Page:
Department of Science and Innovation supports World Veterinary Day

As the world marks World Veterinary Day, held annually on the last Saturday of April, the Department of Science and Innovation (DSI) and its partners are continuing to support the development of new technologies and innovations, and the commercialisation of new products and services, to improve the condition of farm animals and better manage animal health risks.

 

Through its Bio-economy Strategy, the DSI supports the improvement of conditions for animals in agriculture, and has a number of initiatives to reduce animal health risks. Among these, the Animal Health Cluster of the Technology Innovation Agency (TIA), an entity of the DSI, is working to provide new vaccines and diagnostics for animal diseases. The Cluster aims to revitalise veterinary pharmaceutical manufacturing, thereby reducing South Africa's dependence on imports. Diseases such as bluetongue, African horse sickness, heartwater, lumpy skin disease and blue tick-borne diseases are among the priorities.

 

This year's World Veterinary Day is focused on celebrating the contribution of veterinarians to the health of animals, people and the environment.

 

Dr Siphesihle Nxumalo-Maseko of the Agricultural Research Council said diagnostics and research were crucial for providing information on the health status of herds and flocks in South Africa, thereby supporting vets in the field and providing early warning of disease outbreaks to the government.

 

Commenting on World Veterinary Day, the KwaZulu-Natal born researcher called on the government to ensure that adequate resources were made available for communities in rural areas, where large herds of cattle reside. She also highlighted the lack of veterinarians in South Africa, saying the shortage must be addressed.

 

"Priority needs to be given to integrating South African veterinarians who have qualified abroad to register with the South African Veterinary Council, as their skills are critically scarce," Dr Nxumalo-Maseko said, adding that the role the profession plays in society should be recognised and valued as much as that of medical doctors.

 

For Dr Molebogeng Nkagisang, who works on veterinary radiographs and uses machine learning to comprehensively assess current and potential ailments in animals, World Veterinary Day is important both for recognition of the profession and for raising awareness of animal health and welfare.

 

"It is on days like these that we get to stand proud and showcase the amazing and important work being done by veterinarians and para-veterinarians in our society," Dr Nkagisang said.

 

In addition to the work of its Animal Health Cluster, the Technology Innovation Agency recently funded the development of a diagnostic test kit for the early detection of foot and mouth disease (FMD), a devastating livestock disease that remains an ongoing concern for the government, affecting significant herd numbers and negatively impacting the country's exports of beef and beef by-products.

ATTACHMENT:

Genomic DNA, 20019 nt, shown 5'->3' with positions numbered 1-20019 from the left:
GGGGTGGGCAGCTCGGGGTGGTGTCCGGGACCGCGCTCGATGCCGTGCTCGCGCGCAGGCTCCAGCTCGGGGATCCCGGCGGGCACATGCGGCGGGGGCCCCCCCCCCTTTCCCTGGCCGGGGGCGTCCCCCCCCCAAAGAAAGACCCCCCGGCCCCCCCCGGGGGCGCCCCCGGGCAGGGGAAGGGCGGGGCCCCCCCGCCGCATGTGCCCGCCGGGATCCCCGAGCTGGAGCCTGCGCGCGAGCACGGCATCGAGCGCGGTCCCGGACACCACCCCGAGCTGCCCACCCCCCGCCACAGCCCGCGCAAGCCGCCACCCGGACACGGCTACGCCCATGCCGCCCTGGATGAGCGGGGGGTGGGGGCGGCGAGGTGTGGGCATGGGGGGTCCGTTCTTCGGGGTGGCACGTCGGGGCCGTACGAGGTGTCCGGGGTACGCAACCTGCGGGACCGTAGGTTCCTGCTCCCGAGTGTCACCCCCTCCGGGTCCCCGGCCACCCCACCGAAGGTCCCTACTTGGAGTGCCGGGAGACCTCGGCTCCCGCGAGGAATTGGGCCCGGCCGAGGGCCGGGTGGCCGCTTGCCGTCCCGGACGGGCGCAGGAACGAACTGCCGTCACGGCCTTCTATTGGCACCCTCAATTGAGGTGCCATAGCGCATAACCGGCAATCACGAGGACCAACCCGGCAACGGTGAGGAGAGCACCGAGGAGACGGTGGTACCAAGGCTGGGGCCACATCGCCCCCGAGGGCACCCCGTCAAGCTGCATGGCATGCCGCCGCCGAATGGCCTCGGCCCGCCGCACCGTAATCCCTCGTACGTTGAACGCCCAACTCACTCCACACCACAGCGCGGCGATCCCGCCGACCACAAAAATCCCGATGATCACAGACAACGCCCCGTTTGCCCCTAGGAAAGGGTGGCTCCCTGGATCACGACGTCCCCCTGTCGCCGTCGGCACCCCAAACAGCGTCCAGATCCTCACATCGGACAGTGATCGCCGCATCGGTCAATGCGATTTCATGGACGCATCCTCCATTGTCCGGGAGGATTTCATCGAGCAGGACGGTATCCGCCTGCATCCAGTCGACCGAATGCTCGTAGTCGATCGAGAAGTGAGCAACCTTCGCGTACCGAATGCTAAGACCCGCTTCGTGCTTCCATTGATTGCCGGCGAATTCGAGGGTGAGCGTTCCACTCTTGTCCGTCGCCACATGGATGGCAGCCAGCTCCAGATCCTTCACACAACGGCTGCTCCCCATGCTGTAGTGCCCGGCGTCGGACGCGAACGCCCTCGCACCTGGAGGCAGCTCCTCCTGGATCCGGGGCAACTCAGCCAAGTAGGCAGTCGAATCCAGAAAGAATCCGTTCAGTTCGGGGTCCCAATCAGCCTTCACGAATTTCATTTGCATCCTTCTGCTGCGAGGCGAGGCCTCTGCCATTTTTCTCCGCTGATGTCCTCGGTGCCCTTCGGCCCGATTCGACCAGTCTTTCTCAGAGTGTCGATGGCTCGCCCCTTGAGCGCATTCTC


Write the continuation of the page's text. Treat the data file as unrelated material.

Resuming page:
Another of the DSI's entities, the Council for Scientific Research (CSIR), together with Gauteng-based start-up TokaBio, has developed a point-of-care technology that enables livestock farmers to make informed decisions on their livestock's disease status, thus helping to reduce the spread of FMD in the most efficient way possible.

 

The initial technology was developed by CSIR, while TokaBio developed it further for commercialisation.

 

Dr Phiyani Lebea, Managing Director at TokaBio, said the diagnostic technology allows the clinical veterinary sector to institute targeted treatment and implement prevention measures swiftly. "Overall, this means better livestock health and a boost to the rural and agri-commercial industry," Dr Lebea said.

 

The 4IR-enabled technology facilitates quick turnaround times for tests results, enabling farmers to rapidly isolate diseased animals. Whereas it normally takes up to two weeks to receive results from laboratories, the new technology makes results available within the hour via a mobile device which is also connected to the government regulators' database.

 

By providing live information on the disease status of livestock, this strengthens the government's livestock disease surveillance programme. At the same time, it enhances South Africa's position in terms of beef exports, while also responding to the needs of the domestic livestock market.

 

Dr Essa Suleman, Principal Researcher and Research Group Leader at the CSIR, said the technology would improve livestock production and access to lucrative export markets. He added that the Veterinary Molecular Diagnostics and Vaccines Programme at the CSIR had developed strong expertise and a variety of technologies aimed at improving the livestock and agricultural sectors and supporting the work of veterinary health professionals.

 

Examples include the Lab-on-Chip Point-of-Care molecular diagnostics platform, which enables rapid detection of important diseases affecting livestock, such as brucellosis and bovine tuberculosis.

 

In a project co-funded by the DSI, the CSIR also recently completed field trials of diagnostic assays for detecting Infectious Spleen and Kidney Necrosis Virus (ISKNV) and Tilapia Lake Virus (TiLV), which cause severe mortalities in the aquaculture industry.

 

"These technologies will assist veterinarians serving these sectors to rapidly identify and mitigate the effects of disease outbreaks," said Dr Suleman.

 

Given the impact of animal disease outbreaks – costing the local industry up to R10 billion per annum, compared to an estimated R1,3 billion annually for stock theft losses – there is no doubting the value of new technologies and innovations for maintaining animal health and improving farmer's livelihoods.

 

Issued by the Department of Science and Innovation

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